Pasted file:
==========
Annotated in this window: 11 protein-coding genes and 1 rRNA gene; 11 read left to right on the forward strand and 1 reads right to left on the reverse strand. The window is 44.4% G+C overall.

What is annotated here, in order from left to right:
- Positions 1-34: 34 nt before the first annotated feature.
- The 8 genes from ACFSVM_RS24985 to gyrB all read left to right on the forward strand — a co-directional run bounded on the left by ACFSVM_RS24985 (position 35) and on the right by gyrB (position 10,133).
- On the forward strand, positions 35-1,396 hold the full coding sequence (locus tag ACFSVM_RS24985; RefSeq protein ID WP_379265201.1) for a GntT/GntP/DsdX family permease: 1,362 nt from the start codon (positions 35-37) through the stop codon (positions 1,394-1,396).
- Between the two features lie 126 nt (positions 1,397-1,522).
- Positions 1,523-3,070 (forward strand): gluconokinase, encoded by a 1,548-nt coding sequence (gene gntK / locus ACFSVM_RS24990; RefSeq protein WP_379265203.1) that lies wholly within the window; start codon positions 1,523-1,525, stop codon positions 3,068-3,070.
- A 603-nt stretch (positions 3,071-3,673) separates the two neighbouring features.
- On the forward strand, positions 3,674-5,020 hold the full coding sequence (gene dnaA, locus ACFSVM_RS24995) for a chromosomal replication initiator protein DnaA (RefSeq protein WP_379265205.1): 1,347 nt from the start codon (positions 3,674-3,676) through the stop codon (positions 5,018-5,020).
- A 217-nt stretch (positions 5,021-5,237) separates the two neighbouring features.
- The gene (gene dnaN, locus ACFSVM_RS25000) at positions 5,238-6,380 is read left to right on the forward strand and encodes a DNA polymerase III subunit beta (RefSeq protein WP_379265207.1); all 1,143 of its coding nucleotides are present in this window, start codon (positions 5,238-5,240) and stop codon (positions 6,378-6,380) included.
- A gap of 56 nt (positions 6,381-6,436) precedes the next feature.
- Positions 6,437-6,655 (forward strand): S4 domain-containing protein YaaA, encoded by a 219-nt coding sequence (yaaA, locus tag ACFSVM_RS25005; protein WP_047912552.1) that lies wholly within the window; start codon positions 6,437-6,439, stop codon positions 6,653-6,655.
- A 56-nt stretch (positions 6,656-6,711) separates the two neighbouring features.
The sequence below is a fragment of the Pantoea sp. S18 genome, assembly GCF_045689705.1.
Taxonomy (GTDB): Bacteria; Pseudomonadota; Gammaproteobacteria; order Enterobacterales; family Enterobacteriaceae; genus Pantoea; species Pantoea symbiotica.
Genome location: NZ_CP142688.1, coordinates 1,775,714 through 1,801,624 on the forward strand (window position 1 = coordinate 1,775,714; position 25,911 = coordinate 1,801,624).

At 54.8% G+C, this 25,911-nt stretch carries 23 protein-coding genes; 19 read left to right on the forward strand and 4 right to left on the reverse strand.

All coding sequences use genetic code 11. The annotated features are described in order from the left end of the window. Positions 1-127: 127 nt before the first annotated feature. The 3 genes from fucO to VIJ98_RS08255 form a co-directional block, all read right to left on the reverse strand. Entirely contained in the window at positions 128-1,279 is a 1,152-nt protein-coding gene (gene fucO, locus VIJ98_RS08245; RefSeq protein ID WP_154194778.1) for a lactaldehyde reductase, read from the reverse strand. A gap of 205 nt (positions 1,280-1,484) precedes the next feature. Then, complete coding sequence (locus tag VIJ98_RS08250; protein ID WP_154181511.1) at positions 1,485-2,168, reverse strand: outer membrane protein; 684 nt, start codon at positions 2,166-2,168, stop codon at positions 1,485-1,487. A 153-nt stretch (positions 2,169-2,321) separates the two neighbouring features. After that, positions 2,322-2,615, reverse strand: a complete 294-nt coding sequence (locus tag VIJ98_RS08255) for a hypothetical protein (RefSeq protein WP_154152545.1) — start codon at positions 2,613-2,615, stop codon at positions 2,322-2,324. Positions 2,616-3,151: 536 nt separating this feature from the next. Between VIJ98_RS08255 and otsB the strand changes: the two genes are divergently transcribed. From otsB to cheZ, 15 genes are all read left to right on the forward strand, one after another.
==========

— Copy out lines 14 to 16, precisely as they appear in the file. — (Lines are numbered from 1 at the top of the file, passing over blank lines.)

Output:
- A 56-nt stretch (positions 6,656-6,711) separates the two neighbouring features.
The sequence below is a fragment of the Pantoea sp. S18 genome, assembly GCF_045689705.1.
Taxonomy (GTDB): Bacteria; Pseudomonadota; Gammaproteobacteria; order Enterobacterales; family Enterobacteriaceae; genus Pantoea; species Pantoea symbiotica.